Researchers at Indiana University, Bloomington, have discovered new early warning signs of the potential sight loss associated with diabetes. This could have a big impact on the diagnosis and treatment of diabetic retinopathy, which potentially impacts more than 25 million Americans.

In studying early signs in volunteer research subjects whose eyes were not thought to have very advanced disease, the researchers found that there was indeed damage already spread widely across the retina, including changes to blood vessels that were not thought to occur until the more advanced disease states. Existing diagnostic techniques did not detect these early-warning signs.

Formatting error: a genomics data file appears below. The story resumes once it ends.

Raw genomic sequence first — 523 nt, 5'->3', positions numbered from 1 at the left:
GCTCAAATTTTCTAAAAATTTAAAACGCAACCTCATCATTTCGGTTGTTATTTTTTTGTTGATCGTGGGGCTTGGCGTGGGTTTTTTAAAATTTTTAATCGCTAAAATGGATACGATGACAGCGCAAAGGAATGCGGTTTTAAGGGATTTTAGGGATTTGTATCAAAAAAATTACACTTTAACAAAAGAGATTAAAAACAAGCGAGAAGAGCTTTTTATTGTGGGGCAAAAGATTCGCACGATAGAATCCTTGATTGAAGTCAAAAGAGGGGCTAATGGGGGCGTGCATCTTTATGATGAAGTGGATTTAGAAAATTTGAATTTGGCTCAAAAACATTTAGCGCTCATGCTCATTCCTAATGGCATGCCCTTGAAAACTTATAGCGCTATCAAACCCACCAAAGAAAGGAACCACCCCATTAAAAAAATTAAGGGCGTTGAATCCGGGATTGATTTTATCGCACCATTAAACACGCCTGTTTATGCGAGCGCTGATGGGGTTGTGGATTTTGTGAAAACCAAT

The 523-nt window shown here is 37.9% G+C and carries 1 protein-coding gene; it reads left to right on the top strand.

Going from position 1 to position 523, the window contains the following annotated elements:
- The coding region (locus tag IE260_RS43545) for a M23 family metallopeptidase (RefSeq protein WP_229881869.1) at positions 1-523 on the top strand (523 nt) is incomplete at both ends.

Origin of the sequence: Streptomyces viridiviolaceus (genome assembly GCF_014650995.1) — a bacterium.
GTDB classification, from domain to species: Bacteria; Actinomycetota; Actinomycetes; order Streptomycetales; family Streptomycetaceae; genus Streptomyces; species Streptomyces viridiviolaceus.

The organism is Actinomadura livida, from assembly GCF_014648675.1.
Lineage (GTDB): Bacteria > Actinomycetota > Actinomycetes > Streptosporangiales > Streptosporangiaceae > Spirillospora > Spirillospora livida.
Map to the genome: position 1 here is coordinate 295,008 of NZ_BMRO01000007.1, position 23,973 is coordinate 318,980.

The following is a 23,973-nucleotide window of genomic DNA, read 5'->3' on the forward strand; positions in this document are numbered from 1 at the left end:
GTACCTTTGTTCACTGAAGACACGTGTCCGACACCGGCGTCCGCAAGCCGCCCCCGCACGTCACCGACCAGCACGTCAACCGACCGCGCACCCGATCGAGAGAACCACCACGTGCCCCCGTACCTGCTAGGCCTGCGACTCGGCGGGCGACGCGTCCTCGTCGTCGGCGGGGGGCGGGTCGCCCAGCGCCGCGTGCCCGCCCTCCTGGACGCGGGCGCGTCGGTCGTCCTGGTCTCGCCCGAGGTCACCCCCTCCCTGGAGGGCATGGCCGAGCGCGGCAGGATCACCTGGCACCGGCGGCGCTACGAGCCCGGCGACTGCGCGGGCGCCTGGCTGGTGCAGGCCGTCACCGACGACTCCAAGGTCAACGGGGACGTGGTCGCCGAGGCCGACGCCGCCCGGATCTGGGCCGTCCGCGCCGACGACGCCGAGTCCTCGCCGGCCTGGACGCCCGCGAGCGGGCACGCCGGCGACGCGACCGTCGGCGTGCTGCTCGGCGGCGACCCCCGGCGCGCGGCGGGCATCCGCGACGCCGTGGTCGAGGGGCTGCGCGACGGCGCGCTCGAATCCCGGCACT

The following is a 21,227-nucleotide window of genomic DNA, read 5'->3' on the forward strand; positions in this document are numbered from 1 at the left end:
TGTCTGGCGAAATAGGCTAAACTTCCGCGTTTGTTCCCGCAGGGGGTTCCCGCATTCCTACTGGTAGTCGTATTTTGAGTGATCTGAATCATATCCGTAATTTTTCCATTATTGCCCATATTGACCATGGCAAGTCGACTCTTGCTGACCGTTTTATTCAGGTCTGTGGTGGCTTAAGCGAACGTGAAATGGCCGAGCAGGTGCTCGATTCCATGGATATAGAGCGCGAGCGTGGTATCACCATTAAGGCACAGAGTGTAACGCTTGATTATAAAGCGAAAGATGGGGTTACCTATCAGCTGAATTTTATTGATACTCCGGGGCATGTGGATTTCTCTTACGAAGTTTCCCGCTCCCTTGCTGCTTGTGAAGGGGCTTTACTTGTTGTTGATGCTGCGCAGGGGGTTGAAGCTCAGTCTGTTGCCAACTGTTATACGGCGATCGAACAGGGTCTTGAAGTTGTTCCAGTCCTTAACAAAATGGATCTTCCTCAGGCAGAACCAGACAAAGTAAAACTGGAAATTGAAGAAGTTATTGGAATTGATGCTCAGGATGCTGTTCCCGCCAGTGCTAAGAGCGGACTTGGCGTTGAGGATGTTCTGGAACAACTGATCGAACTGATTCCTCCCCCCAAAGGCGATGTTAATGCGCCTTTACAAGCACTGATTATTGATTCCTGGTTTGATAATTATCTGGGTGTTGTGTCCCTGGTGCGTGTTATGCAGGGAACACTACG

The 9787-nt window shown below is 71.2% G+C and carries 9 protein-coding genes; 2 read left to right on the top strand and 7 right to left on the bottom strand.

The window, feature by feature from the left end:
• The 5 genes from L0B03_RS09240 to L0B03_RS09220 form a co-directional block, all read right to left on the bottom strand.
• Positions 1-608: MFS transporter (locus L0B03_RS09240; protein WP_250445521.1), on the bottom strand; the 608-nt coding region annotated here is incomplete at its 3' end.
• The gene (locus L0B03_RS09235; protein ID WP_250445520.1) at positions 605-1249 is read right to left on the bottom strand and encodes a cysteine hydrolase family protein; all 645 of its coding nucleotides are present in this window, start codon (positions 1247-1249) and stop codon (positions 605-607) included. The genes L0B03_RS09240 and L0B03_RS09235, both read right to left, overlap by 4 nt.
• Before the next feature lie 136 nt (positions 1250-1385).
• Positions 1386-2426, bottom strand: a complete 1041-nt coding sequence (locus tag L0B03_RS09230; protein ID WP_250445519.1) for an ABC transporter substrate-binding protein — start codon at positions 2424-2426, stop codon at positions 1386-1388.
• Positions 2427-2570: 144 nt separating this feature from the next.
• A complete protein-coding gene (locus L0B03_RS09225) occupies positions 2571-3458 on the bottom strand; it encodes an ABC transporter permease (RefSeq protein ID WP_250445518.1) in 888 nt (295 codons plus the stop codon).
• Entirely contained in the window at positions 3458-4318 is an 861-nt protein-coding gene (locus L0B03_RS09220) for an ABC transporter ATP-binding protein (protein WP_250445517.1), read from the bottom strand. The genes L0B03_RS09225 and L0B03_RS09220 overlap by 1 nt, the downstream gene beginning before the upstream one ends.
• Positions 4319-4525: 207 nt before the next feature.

The new technology, based on adaptive optics, consists of an instrument using small mirrors with tiny moveable segments to reflect light into the eye to overcome the optical imperfections of each person’s eye. It allowed the researchers to see large areas of retina with insufficient blood circulation.

The changes to the subjects in the study included corkscrew-shaped capillaries. The capillaries were not just thicker, which made them distorted, but the blood vessel walls grew longer as well, making loops visible only at microscopic levels.